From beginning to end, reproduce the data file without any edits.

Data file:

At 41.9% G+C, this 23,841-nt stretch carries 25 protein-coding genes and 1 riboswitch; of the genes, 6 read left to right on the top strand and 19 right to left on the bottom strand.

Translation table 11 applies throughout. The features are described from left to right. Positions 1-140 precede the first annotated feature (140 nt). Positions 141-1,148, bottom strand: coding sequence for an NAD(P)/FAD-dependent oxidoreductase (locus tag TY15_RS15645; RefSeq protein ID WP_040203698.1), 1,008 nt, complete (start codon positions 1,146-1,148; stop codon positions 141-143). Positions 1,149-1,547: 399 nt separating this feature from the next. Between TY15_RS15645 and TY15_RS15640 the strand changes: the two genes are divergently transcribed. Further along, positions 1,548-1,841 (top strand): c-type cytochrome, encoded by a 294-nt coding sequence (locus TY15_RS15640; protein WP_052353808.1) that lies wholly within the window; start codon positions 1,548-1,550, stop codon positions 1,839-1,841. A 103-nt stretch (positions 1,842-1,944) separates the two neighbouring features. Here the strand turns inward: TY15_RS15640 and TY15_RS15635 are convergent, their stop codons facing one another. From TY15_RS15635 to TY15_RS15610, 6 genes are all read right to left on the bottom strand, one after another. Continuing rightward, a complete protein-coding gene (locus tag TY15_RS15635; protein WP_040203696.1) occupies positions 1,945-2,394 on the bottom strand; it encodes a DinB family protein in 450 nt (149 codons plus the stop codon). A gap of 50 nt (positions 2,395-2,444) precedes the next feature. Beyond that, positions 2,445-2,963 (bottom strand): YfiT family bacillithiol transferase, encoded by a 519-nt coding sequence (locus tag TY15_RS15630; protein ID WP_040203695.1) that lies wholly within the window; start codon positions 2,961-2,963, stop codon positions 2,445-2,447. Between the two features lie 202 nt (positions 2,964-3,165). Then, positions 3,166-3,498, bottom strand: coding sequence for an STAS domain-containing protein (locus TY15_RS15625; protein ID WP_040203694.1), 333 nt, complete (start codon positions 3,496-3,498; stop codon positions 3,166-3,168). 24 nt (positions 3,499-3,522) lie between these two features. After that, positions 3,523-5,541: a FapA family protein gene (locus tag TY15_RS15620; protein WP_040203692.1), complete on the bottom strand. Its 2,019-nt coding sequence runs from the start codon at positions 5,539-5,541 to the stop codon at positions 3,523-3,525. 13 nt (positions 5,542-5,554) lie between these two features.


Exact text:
At 41.9% G+C, this 23,841-nt stretch carries 25 protein-coding genes and 1 riboswitch; of the genes, 6 read left to right on the top strand and 19 right to left on the bottom strand.

Translation table 11 applies throughout. The features are described from left to right. Positions 1-140 precede the first annotated feature (140 nt). Positions 141-1,148, bottom strand: coding sequence for an NAD(P)/FAD-dependent oxidoreductase (locus tag TY15_RS15645; RefSeq protein ID WP_040203698.1), 1,008 nt, complete (start codon positions 1,146-1,148; stop codon positions 141-143). Positions 1,149-1,547: 399 nt separating this feature from the next. Between TY15_RS15645 and TY15_RS15640 the strand changes: the two genes are divergently transcribed. Further along, positions 1,548-1,841 (top strand): c-type cytochrome, encoded by a 294-nt coding sequence (locus TY15_RS15640; protein WP_052353808.1) that lies wholly within the window; start codon positions 1,548-1,550, stop codon positions 1,839-1,841. A 103-nt stretch (positions 1,842-1,944) separates the two neighbouring features. Here the strand turns inward: TY15_RS15640 and TY15_RS15635 are convergent, their stop codons facing one another. From TY15_RS15635 to TY15_RS15610, 6 genes are all read right to left on the bottom strand, one after another. Continuing rightward, a complete protein-coding gene (locus tag TY15_RS15635; protein WP_040203696.1) occupies positions 1,945-2,394 on the bottom strand; it encodes a DinB family protein in 450 nt (149 codons plus the stop codon). A gap of 50 nt (positions 2,395-2,444) precedes the next feature. Beyond that, positions 2,445-2,963 (bottom strand): YfiT family bacillithiol transferase, encoded by a 519-nt coding sequence (locus tag TY15_RS15630; protein ID WP_040203695.1) that lies wholly within the window; start codon positions 2,961-2,963, stop codon positions 2,445-2,447. Between the two features lie 202 nt (positions 2,964-3,165). Then, positions 3,166-3,498, bottom strand: coding sequence for an STAS domain-containing protein (locus TY15_RS15625; protein ID WP_040203694.1), 333 nt, complete (start codon positions 3,496-3,498; stop codon positions 3,166-3,168). 24 nt (positions 3,499-3,522) lie between these two features. After that, positions 3,523-5,541: a FapA family protein gene (locus tag TY15_RS15620; protein WP_040203692.1), complete on the bottom strand. Its 2,019-nt coding sequence runs from the start codon at positions 5,539-5,541 to the stop codon at positions 3,523-3,525. 13 nt (positions 5,542-5,554) lie between these two features.